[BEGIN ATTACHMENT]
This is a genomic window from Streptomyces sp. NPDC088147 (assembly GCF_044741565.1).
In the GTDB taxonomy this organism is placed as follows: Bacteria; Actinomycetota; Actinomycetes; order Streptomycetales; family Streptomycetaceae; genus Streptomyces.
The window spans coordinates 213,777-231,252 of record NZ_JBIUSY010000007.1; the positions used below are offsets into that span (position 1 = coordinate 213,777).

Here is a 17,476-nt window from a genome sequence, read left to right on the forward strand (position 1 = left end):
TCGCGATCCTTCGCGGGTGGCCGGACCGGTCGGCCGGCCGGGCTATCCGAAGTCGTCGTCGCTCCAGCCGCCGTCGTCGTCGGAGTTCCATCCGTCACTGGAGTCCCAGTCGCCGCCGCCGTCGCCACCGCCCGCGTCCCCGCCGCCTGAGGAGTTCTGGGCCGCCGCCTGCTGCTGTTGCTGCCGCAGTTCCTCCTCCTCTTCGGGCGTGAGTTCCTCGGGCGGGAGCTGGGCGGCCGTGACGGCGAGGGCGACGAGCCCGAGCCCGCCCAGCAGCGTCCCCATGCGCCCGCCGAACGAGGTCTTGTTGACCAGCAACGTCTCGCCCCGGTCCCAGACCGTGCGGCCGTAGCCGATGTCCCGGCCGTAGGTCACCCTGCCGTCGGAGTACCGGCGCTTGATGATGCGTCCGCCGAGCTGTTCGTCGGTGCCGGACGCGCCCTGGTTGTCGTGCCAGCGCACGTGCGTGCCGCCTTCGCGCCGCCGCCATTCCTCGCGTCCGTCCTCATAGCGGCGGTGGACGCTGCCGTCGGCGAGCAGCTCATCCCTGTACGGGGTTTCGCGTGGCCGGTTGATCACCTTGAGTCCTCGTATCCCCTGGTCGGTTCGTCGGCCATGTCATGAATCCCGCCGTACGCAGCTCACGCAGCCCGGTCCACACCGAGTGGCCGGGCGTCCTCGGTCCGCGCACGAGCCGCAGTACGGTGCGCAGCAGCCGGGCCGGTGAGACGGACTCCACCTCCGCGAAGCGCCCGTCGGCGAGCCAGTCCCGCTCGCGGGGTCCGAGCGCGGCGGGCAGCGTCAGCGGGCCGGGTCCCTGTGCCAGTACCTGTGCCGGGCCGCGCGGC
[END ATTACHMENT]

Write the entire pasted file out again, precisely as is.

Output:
This is a genomic window from Streptomyces sp. NPDC088147 (assembly GCF_044741565.1).
In the GTDB taxonomy this organism is placed as follows: Bacteria; Actinomycetota; Actinomycetes; order Streptomycetales; family Streptomycetaceae; genus Streptomyces.
The window spans coordinates 213,777-231,252 of record NZ_JBIUSY010000007.1; the positions used below are offsets into that span (position 1 = coordinate 213,777).

Here is a 17,476-nt window from a genome sequence, read left to right on the forward strand (position 1 = left end):
TCGCGATCCTTCGCGGGTGGCCGGACCGGTCGGCCGGCCGGGCTATCCGAAGTCGTCGTCGCTCCAGCCGCCGTCGTCGTCGGAGTTCCATCCGTCACTGGAGTCCCAGTCGCCGCCGCCGTCGCCACCGCCCGCGTCCCCGCCGCCTGAGGAGTTCTGGGCCGCCGCCTGCTGCTGTTGCTGCCGCAGTTCCTCCTCCTCTTCGGGCGTGAGTTCCTCGGGCGGGAGCTGGGCGGCCGTGACGGCGAGGGCGACGAGCCCGAGCCCGCCCAGCAGCGTCCCCATGCGCCCGCCGAACGAGGTCTTGTTGACCAGCAACGTCTCGCCCCGGTCCCAGACCGTGCGGCCGTAGCCGATGTCCCGGCCGTAGGTCACCCTGCCGTCGGAGTACCGGCGCTTGATGATGCGTCCGCCGAGCTGTTCGTCGGTGCCGGACGCGCCCTGGTTGTCGTGCCAGCGCACGTGCGTGCCGCCTTCGCGCCGCCGCCATTCCTCGCGTCCGTCCTCATAGCGGCGGTGGACGCTGCCGTCGGCGAGCAGCTCATCCCTGTACGGGGTTTCGCGTGGCCGGTTGATCACCTTGAGTCCTCGTATCCCCTGGTCGGTTCGTCGGCCATGTCATGAATCCCGCCGTACGCAGCTCACGCAGCCCGGTCCACACCGAGTGGCCGGGCGTCCTCGGTCCGCGCACGAGCCGCAGTACGGTGCGCAGCAGCCGGGCCGGTGAGACGGACTCCACCTCCGCGAAGCGCCCGTCGGCGAGCCAGTCCCGCTCGCGGGGTCCGAGCGCGGCGGGCAGCGTCAGCGGGCCGGGTCCCTGTGCCAGTACCTGTGCCGGGCCGCGCGGC